Student loan payments are set to begin in 2023. Speak with a consultant now to see if you qualify for lower payments.

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8 Smart Tips For Keeping Student Loan Debt to a Minimum

Did you know that approximately 65% of students seeking a bachelor’s degree from a public institution have student loan debt? According to recent figures released by the Education Data Initiative, the average debt amount for those students is $31,900. Those attending a private for-profit college leave with nearly $59,000 in student loan debt. Given these numbers, it’s no surprise why so many graduates have difficulty saving money and find themselves postponing major life events, such as buying a house or starting a family. If you’re just starting college or have recently left, consider these tips for keeping your student loan debt to a minimum.

Pre-Graduation Tips

One of the best ways to keep your student loan debt to a minimum is to apply for scholarships and grants. Unfortunately, even with free financial aid, most students will still need to take out loans to help cover their college expenses.  There are, however, three things you can do while you’re in school to help reduce your overall student loan debt.

Borrow Wisely!

Be sure to exhaust all federal financial aid before turning to private student loans. Federal student loans typically have lower interest rates and more flexibility when it comes to repayment. Additionally, never borrow more than you need. It can be tempting to take out the maximum allowed but that will only result in higher monthly payments after graduation. To estimate the maximum amount of student loan debt you should carry for your particular major, check out this handy calculator from Zippia.

Make Interest Payments While in School

If you have federal unsubsidized or private student loans, interest begins to accrue as soon as the funds are disbursed. To avoid a larger balance at graduation, pay off your interest while you’re still in school. If you don’t, it will be added to your loan balance when it enters repayment status. This is known as capitalization. When this happens, your loan balance increases and interest will accrue on the higher balance, so you’re basically paying interest on interest. It will likely increase your monthly payment, too!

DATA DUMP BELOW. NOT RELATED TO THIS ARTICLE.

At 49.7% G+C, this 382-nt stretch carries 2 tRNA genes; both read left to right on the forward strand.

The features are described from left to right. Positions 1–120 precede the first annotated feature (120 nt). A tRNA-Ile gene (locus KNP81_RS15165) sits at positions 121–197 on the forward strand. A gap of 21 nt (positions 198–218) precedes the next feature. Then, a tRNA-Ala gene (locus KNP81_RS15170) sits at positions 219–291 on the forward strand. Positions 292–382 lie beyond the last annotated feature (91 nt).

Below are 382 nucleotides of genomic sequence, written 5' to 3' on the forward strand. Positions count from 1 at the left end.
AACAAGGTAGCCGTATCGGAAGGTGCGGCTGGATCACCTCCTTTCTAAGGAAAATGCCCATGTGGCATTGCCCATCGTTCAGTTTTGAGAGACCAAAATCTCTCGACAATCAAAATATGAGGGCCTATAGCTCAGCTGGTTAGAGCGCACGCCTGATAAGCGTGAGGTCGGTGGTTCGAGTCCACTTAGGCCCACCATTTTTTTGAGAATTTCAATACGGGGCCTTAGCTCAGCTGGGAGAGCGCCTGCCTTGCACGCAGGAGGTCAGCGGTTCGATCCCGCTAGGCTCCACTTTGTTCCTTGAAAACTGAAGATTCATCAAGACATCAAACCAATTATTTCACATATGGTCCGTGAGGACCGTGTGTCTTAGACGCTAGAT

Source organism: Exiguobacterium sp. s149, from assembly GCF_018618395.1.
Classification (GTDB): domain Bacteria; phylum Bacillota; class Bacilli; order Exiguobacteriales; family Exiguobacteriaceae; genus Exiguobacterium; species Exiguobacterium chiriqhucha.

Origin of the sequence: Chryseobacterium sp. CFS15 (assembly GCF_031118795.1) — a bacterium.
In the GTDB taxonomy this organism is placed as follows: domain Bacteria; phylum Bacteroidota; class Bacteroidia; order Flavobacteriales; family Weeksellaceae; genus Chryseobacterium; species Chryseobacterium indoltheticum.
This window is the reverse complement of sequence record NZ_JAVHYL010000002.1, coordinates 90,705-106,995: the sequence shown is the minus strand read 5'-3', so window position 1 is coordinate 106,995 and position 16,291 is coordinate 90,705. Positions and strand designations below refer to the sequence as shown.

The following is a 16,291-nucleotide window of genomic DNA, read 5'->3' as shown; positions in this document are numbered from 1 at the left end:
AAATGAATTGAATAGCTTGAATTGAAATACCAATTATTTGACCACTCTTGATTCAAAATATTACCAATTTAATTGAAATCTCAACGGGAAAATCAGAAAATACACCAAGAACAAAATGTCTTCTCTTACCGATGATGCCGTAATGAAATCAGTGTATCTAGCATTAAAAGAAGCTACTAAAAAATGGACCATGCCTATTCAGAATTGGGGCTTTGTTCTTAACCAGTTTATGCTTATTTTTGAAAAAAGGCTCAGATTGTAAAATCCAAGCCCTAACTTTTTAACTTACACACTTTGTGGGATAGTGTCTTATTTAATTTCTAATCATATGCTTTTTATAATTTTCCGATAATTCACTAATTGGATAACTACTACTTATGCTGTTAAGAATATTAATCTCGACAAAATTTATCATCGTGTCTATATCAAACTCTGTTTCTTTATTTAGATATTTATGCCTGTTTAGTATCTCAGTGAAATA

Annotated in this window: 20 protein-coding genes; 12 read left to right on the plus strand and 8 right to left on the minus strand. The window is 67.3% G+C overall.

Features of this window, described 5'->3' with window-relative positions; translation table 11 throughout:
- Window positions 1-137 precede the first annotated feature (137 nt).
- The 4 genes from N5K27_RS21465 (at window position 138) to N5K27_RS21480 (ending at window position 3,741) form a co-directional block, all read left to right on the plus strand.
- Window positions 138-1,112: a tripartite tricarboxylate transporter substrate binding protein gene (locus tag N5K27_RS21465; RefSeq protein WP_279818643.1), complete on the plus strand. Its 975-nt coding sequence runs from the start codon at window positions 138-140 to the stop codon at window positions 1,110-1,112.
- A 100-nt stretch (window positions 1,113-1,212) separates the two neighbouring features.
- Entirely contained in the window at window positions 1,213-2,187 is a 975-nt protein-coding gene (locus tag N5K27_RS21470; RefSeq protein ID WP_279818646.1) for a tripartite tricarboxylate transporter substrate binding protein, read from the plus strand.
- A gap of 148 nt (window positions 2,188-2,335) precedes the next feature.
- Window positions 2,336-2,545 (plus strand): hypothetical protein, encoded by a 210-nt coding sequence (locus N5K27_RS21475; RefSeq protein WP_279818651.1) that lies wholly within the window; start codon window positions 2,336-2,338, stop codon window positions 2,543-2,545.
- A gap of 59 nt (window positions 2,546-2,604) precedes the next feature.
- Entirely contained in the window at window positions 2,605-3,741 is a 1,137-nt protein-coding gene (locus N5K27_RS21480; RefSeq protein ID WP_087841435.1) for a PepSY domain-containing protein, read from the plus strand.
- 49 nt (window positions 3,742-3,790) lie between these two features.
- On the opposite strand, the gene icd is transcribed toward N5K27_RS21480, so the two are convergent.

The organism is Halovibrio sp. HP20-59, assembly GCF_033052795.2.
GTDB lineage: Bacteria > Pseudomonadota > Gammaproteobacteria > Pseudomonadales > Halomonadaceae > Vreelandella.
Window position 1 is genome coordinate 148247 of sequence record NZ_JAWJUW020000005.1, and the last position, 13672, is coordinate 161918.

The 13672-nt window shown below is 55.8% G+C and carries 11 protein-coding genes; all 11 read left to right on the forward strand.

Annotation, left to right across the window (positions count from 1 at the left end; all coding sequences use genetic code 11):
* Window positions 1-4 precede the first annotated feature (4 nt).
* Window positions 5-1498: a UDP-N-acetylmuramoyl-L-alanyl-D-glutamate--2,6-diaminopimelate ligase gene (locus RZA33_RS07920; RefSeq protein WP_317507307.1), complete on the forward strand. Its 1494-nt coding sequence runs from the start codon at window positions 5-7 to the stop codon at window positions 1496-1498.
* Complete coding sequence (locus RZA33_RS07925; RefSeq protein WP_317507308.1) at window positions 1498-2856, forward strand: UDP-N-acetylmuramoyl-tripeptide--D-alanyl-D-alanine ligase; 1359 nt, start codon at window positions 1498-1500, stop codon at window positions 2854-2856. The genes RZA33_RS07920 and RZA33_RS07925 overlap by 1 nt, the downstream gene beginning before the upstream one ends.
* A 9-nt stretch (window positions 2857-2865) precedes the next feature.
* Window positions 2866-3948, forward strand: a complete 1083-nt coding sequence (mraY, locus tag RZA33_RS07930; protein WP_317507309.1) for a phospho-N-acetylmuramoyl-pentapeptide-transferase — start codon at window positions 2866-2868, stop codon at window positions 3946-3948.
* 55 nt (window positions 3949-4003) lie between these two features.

Pay Down Your Balance Before You Graduate

Speaking of monthly payments…don’t wait until you graduate to start paying down your student loan balance. If you have any extra money available, put it towards paying off your student loan debt. Consider taking on a part-time job or gig work to help reduce as much debt as possible. The lower your balance, the smaller your payments will be once you leave college.

Post-Graduation Tips

Once you leave college, it’s time to buckle down and start paying off those student loans. Here are five ways you can reduce your student loan balance and hopefully get out of debt sooner.

Sign Up For Autopay

Most student loan lenders offer a .25 percent interest rate reduction if you agree to set up automatic payments. Although it won’t reduce your current balance, it does help reduce the amount of interest you’ll pay over the life of the loan, which can help you save hundreds of dollars.

Pay More Whenever Possible

An easy way to pay off your loans faster is to pay more than your minimum monthly payment or make additional payments whenever possible. Did you get an unexpected raise or bonus? Use that money to pay down your debt. Just be sure to let your loan servicer know to apply any extra payments to your principal balance.

Additionally, if you have more than one student loan, always send the extra money to the loan with the highest interest rate first. By paying more each month, you’ll not only pay off the balance sooner, but also reduce the interest that accrues.

Consider Refinancing

Depending on the type of loan you have, refinancing could help you shorten your repayment period or even reduce your rates, but be sure to do your research first. You could lose certain benefits and protections if you’re refinancing federal loans with a private lender. The payoff, however, could be hundreds or thousands in savings if the interest rate is significantly lower. It’s important to note that you’ll need to meet certain credit requirements and may even need a cosigner if you decide to move forward with this option.

See If You Qualify for Student Loan Forgiveness

The Biden administration has made it easier for borrowers to qualify for student loan forgiveness. If you work in public service through the government or a nonprofit organization, be sure to look into the Public Service Loan Forgiveness program. Certain full-time teachers may also be eligible for up to $17,500 in student loan forgiveness after five consecutive years of service.

You may also be eligible for up $20,000 in one-time student loan forgiveness if the U.S. Supreme Court allows Biden’s relief plan to move forward. Unfortunately, the program cannot accept new applications until a final ruling is made later this spring.  

Ask About Employer Repayment Assistance

The CARES Act allows your employer to contribute up to $5,250 per year toward your student loans. The payments are tax-free through 2025, meaning you won’t pay income tax and your employer won’t owe any payroll tax on these funds. If your employer doesn’t currently offer employer repayment assistance, consider asking them to add it for 2023.

The Bottom Line

Although student loans are often a necessary evil for most college students, there are things you can do before and after graduation that can help you keep your debt to a minimum. Be sure to explore all your options and make smart financial decisions.